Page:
Three walkers and a dog had to be rescued after becoming stranded on a fellside in the Lake District this week, after following a route recommended made by the international hiking app AllTrails that led them to attempt a dangerous descent.
The trio of women and their dog had been walking a circular route to Lord's Seat when they became stuck on the precipitous flanks of Barf Fell near Bassenthwaite Lake, having opted to take a return route suggested by the popular app AllTrails, which sent them down a steep scree slope with no path. In rapidly diminishing light they very sensibly called for help by dialling 999, and were rescued by the Keswick Mountain Rescue Team.
Just a few days into the new year it was the team’s fourth call-out in 2023. "There is no path via this route - only a scramble of loose scree which also requires the walker to negotiate the rocky outcrop of Slape Crag,” the team leader told the BBC. "It's the scene of previous call-outs.”
AllTrails, a hiking app based in the United States, say they have made changes to their route recommendations in the area, and have sought advice from the Mountain Rescue Team to make their suggestions safer. A spokeswomen told the BBC that the company had reviewed the trail and updated the map, and insisted that: "Trail safety is of the utmost importance to AllTrails and we work directly with parks and land managers to ensure the public receives the best possible information.”
However, the incident underlines how important it is for walkers to plan ahead and use proper navigation techniques and equipment, and not rely entirely on information supplied by individual apps. This is especially important in the extra challenging conditions of winter, and in technical terrain and highland environments, where getting lost or making a mistake can have serious, or even fatal consequences.
Walkers in Britain enjoy arguably the best mapping available to civilians in the world, with Ordnance Survey cartography covering the entire country in incredible detail. Carrying a sheet map for the area you are exploring is always recommended, along with a good compass, but there are also myriad digital devices and apps available that utalise OS maps, which can show you exactly where you are, as well as providing valuable details about the terrain around you, including the route of footpaths and bridleways, and contour lines that will reveal how steep the terrain is.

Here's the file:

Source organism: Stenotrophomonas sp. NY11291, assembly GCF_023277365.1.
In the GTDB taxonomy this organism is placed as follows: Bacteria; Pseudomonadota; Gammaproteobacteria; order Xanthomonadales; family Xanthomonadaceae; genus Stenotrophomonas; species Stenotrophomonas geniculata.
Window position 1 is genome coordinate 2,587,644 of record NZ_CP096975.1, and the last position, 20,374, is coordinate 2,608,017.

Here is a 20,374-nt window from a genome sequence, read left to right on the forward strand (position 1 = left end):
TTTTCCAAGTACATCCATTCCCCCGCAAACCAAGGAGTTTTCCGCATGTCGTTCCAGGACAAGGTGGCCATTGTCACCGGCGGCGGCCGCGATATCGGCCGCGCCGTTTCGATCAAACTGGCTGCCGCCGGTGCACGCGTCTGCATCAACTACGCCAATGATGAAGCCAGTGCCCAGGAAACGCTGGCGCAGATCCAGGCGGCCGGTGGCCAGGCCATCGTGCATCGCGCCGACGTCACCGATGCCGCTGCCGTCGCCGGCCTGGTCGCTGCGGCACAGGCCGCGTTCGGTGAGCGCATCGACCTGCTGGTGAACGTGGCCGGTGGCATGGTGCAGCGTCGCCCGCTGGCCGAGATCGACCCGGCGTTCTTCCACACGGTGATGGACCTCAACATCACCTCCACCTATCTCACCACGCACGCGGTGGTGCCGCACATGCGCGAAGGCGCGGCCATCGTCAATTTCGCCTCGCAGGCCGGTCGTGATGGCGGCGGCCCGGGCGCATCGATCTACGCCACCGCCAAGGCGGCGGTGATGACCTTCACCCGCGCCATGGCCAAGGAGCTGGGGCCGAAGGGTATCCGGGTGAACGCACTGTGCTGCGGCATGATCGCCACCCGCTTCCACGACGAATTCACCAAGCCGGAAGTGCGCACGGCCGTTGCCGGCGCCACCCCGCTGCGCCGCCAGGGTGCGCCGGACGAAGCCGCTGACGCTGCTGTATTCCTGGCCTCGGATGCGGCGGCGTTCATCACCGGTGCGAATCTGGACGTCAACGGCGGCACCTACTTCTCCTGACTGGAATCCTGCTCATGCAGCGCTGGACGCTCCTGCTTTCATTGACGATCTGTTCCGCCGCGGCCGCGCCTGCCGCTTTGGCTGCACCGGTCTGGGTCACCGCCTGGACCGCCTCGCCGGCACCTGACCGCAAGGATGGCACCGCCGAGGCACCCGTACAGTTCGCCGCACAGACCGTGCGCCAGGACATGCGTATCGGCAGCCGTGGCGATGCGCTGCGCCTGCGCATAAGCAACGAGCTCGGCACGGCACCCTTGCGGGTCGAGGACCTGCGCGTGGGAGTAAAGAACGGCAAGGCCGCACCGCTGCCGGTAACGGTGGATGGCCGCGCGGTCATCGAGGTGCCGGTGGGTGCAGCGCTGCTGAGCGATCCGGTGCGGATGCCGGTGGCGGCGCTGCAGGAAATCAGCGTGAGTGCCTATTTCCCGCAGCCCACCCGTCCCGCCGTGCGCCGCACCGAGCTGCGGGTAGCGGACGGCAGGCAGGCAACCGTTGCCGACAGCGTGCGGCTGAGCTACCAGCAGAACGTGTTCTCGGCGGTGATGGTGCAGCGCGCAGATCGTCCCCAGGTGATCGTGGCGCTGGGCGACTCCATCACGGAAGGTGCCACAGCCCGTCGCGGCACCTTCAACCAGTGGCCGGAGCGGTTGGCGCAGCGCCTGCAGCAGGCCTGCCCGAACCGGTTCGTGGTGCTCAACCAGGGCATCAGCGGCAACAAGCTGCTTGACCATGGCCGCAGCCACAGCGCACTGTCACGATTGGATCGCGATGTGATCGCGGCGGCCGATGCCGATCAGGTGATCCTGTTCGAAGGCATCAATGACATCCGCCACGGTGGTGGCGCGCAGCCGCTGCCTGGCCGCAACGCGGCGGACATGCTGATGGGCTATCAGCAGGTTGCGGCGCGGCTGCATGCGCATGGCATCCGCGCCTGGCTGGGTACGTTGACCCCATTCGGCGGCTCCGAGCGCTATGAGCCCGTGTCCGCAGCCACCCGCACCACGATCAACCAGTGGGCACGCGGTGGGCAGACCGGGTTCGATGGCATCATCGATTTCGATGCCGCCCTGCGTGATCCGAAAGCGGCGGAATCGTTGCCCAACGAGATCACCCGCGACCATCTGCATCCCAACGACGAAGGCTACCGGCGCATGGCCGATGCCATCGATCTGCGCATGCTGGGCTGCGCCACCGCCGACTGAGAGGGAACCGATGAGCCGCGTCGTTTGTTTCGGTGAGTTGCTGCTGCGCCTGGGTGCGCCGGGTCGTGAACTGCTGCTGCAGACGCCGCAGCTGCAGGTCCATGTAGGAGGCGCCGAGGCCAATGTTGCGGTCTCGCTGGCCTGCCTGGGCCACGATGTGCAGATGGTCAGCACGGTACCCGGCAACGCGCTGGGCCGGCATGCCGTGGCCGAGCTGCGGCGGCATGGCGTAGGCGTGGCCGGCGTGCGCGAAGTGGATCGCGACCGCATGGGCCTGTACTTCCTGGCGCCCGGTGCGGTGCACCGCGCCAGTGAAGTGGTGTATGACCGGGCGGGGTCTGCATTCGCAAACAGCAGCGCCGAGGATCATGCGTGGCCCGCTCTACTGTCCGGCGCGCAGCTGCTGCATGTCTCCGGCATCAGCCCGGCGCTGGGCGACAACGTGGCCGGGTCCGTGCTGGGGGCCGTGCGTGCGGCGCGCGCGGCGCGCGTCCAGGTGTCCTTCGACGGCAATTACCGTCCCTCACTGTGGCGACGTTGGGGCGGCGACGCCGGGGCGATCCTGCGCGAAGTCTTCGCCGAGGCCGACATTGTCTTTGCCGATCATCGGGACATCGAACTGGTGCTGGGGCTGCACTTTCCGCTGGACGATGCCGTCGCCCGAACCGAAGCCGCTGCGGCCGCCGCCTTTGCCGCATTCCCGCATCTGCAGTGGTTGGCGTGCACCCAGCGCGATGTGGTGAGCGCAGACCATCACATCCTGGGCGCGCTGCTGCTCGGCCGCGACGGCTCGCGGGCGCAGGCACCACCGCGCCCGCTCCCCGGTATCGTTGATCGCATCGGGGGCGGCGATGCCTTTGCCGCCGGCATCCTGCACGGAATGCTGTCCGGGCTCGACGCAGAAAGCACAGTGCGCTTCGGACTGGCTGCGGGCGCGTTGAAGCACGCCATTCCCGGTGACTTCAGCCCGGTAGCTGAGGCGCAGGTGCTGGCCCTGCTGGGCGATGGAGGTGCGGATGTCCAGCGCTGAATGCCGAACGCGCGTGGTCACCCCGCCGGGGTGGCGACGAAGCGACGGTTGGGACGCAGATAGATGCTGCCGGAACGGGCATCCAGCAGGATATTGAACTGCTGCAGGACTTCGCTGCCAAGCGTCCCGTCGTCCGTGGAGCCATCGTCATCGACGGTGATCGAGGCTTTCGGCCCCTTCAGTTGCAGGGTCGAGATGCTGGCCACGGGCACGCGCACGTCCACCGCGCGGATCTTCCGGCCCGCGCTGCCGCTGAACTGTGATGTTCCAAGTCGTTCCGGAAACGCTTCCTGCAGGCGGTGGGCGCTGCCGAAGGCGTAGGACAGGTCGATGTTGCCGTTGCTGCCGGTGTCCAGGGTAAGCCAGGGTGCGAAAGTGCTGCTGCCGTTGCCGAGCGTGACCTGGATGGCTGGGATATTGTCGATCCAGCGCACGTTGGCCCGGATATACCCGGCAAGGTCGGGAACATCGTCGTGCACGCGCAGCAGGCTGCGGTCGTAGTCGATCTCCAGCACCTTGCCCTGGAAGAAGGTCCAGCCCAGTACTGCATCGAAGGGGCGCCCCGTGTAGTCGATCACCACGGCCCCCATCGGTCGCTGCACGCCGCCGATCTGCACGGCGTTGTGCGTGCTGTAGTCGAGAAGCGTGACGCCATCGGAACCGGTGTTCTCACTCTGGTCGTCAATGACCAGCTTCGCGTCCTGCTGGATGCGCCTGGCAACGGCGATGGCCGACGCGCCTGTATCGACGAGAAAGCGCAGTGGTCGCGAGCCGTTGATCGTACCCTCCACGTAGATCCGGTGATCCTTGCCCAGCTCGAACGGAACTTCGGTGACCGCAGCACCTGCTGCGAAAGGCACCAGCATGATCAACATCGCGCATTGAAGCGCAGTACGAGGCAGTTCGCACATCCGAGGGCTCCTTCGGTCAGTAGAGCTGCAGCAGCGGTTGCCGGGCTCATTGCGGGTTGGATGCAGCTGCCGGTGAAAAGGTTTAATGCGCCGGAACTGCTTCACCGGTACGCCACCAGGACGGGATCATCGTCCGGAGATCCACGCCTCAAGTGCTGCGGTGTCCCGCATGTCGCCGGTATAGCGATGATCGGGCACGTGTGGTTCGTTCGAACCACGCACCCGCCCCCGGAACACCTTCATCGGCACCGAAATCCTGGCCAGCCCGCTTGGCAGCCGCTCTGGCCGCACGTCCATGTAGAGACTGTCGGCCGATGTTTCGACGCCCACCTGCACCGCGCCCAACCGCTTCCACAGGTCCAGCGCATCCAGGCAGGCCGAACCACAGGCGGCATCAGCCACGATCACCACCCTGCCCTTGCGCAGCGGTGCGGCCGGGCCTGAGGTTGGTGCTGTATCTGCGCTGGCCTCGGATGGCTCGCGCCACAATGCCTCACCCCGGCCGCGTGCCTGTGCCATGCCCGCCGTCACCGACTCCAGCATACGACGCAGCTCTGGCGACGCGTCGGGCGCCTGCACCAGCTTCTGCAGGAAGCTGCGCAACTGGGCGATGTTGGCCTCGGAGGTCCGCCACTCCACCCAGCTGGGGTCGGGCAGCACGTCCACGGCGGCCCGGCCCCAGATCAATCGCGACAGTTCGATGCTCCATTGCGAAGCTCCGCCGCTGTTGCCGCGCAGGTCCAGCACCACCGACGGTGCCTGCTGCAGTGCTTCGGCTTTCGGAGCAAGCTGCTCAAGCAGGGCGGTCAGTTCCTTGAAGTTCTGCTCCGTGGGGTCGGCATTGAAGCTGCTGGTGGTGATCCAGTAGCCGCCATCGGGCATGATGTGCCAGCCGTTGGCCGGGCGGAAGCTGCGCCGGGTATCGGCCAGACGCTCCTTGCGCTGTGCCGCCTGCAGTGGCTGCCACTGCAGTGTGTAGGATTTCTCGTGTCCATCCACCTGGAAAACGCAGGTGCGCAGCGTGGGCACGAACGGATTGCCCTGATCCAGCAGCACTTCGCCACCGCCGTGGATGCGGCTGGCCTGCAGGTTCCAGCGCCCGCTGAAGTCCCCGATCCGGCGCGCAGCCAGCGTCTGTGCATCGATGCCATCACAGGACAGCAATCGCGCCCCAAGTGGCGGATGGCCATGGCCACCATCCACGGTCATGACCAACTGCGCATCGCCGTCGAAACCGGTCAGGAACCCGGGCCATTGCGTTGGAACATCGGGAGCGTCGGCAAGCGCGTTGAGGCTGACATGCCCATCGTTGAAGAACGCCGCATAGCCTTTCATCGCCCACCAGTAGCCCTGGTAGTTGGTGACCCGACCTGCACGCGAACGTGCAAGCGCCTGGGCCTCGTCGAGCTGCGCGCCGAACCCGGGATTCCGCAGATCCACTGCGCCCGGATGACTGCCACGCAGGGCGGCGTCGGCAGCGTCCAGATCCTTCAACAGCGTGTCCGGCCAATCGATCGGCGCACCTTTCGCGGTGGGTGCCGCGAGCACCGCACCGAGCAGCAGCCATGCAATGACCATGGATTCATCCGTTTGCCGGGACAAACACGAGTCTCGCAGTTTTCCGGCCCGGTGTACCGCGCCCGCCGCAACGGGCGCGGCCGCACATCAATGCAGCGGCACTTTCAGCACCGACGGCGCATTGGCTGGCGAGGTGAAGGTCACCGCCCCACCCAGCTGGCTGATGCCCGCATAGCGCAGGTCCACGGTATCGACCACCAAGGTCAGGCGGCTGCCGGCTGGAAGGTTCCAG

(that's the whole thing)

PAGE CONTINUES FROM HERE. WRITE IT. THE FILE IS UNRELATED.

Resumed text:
The OS mapping app can be used on all good smartphones, and this will give you the most up-to-date cartography, as well as revealing your current location. A good handheld GPS unit, kept updated, will also display this important information on a relatively large screen, and the best best outdoor watches and smartwatches also boast GPS capabilities and mapping functions these days.
At any time, but particularly in the most challenging situations, it’s best to use a sheet map in conjunction with a digital device to double check you’re heading in the direction you want to be walking in, or that you’re on the path you think you’re on.
There are some really good hiking apps out there, but many are designed and updated by people based far from the location you’re exploring who don’t have an intimate knowledge of the local terrain, and they can feature unchecked and unmoderated information and routes uploaded by users who might be more confident (or blasé) about venturing off-piste than you are - or who might have done the walk described in perfect summer conditions, as opposed to in the wet, dark midst of winter.
When walking in winter conditions, especially in technical terrain or remote locations, it’s also well worth carrying a device such as the Garmin inReach Mini, which easily fits in the pocket of your walking trousers or backpack, and not only offers extra navigation capability, but can also be used to call for emergency assistance when it’s really needed, even when your phone doesn’t work.
Lastly, be sure to support the mountain rescue teams in the wild areas you visit – they're all volunteers, rely entirely on donations, and one day they might save your life, or the life of a loved one.